Finally, we investigated whether the observed neural patterns are also modulated by stimulus coherence (i.e., depending on whether the amplitude profiles of auditory and tactile cues were matching or not), analogous to the effects observed in behavior. However, a direct comparison between coherent and non-coherent stimulus pairs did not reveal any significant differences with respect to ongoing oscillatory activity (Fig. 3F) or time-locked ERP responses. This indicates that coherence of bimodal stimuli influences the described desynchronization of alpha and beta activity only indirectly by modulating the probability of integration.

Summarizing, our overall findings indicate that perceptual and behavioral integration of audio–tactile cues is largely reflected by dynamic changes in induced oscillatory activity in the temporal cortex.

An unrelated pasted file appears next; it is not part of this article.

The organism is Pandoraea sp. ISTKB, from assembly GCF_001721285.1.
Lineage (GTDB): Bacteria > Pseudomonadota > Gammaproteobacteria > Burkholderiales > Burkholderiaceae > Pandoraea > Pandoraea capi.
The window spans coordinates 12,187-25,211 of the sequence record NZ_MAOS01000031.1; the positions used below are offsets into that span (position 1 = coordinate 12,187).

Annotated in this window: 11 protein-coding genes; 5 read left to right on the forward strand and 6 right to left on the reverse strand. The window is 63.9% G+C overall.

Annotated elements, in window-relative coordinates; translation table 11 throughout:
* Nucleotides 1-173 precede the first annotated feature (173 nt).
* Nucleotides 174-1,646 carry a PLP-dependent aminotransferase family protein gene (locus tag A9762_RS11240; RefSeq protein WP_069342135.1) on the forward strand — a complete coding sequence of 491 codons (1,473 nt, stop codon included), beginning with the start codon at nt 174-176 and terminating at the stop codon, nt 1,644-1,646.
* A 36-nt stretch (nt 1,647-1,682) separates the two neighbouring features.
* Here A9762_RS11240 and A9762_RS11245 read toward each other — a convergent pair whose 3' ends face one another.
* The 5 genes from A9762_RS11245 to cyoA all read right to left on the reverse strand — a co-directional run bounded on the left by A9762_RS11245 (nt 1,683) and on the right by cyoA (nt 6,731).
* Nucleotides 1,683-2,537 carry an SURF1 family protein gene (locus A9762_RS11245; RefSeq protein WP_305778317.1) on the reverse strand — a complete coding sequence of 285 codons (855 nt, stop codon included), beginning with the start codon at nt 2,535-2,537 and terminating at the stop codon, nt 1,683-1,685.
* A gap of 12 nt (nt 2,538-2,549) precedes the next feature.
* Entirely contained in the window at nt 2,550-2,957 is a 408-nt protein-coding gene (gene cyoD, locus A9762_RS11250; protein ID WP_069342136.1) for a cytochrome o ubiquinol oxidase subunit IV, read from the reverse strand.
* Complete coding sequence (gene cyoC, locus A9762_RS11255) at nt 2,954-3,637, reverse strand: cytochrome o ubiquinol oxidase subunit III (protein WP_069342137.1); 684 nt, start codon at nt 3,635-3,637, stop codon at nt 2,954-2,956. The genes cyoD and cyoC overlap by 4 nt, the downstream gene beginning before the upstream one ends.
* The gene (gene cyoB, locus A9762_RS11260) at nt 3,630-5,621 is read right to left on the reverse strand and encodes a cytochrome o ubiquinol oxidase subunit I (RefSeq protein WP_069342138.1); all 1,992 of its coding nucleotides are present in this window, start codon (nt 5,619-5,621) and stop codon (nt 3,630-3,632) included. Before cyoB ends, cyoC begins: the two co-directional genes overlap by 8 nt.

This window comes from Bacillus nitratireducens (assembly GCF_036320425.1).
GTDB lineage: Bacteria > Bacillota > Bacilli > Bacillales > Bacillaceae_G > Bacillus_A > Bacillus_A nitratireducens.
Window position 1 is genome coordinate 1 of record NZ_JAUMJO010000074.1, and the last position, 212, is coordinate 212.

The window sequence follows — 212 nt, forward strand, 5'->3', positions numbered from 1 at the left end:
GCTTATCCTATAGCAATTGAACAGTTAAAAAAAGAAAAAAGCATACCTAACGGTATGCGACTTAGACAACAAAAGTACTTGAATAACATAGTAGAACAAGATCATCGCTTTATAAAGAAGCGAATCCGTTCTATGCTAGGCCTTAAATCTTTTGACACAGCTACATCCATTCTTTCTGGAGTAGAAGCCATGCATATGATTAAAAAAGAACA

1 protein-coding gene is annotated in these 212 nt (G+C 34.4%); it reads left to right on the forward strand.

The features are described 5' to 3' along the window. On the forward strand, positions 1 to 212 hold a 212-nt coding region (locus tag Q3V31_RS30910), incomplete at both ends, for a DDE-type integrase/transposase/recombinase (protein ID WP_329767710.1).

In the unimodal and the spatially congruent bimodal conditions, we found localization performance and error patterns associated with both auditory and tactile stimuli to be similar to the ones reported in previous experiments17,18. However, when disparities were introduced between the stimuli, the estimates for auditory and tactile cue locations were drawn toward the cue in the respective other modality. The size of this effect linearly increased with angular distance between the cues and was more pronounced for stimulus combinations with matching amplitude profiles. In order to focus on the main objectives of the present study, we did not present any angle- and error-specific interactions in detail, but overall our findings that both the spatial congruence and the similarity between the stimuli affect the likelihood of perceptual integration are in line with earlier studies using other modality combinations3,4,6,7,46,47. Further analysis confirmed that although the order of responses to tactile and auditory stimuli makes a minor contribution to the observed bias pattern, the largest part nevertheless arises from cross-modal interactions, which in turn were best explained by gradual rather than “all-or-nothing” integration of audio-tactile cue combinations.